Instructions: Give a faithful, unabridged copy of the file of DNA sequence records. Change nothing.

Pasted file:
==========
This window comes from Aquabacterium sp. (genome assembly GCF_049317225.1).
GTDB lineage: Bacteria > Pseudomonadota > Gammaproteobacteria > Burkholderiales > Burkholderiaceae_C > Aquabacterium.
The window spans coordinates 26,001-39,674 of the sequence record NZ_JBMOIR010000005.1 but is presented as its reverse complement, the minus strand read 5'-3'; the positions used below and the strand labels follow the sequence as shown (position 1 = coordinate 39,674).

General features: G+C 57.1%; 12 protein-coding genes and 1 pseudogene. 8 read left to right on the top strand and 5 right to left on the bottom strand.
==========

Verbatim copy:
This window comes from Aquabacterium sp. (genome assembly GCF_049317225.1).
GTDB lineage: Bacteria > Pseudomonadota > Gammaproteobacteria > Burkholderiales > Burkholderiaceae_C > Aquabacterium.
The window spans coordinates 26,001-39,674 of the sequence record NZ_JBMOIR010000005.1 but is presented as its reverse complement, the minus strand read 5'-3'; the positions used below and the strand labels follow the sequence as shown (position 1 = coordinate 39,674).

General features: G+C 57.1%; 12 protein-coding genes and 1 pseudogene. 8 read left to right on the top strand and 5 right to left on the bottom strand.